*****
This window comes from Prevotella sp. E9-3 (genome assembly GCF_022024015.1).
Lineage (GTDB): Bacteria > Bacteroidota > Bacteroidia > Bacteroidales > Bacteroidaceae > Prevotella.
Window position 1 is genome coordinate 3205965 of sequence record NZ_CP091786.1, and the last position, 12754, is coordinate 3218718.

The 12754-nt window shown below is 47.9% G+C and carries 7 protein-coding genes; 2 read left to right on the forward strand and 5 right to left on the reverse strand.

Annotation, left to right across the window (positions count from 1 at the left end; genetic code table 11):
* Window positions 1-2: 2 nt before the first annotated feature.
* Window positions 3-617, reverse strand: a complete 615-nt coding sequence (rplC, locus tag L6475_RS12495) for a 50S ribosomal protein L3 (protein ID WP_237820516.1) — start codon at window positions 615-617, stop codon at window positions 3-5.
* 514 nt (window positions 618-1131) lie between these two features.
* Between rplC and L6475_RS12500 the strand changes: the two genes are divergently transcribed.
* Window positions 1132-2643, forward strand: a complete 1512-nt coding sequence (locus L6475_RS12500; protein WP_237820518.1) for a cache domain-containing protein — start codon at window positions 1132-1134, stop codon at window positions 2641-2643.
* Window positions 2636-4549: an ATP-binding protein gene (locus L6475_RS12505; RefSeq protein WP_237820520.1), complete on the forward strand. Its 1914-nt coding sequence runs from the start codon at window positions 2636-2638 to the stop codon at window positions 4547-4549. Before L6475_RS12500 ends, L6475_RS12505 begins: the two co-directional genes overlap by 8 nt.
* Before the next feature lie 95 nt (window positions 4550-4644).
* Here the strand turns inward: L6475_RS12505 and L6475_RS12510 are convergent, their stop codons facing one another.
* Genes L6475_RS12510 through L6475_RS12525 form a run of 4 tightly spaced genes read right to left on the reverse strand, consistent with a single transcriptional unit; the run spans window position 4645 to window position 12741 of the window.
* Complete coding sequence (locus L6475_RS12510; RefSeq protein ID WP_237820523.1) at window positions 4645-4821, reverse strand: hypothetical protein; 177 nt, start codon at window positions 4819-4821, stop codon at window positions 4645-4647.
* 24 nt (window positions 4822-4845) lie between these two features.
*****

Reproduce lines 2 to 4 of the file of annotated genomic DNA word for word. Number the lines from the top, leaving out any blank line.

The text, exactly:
Lineage (GTDB): Bacteria > Bacteroidota > Bacteroidia > Bacteroidales > Bacteroidaceae > Prevotella.
Window position 1 is genome coordinate 3205965 of sequence record NZ_CP091786.1, and the last position, 12754, is coordinate 3218718.

The 12754-nt window shown below is 47.9% G+C and carries 7 protein-coding genes; 2 read left to right on the forward strand and 5 right to left on the reverse strand.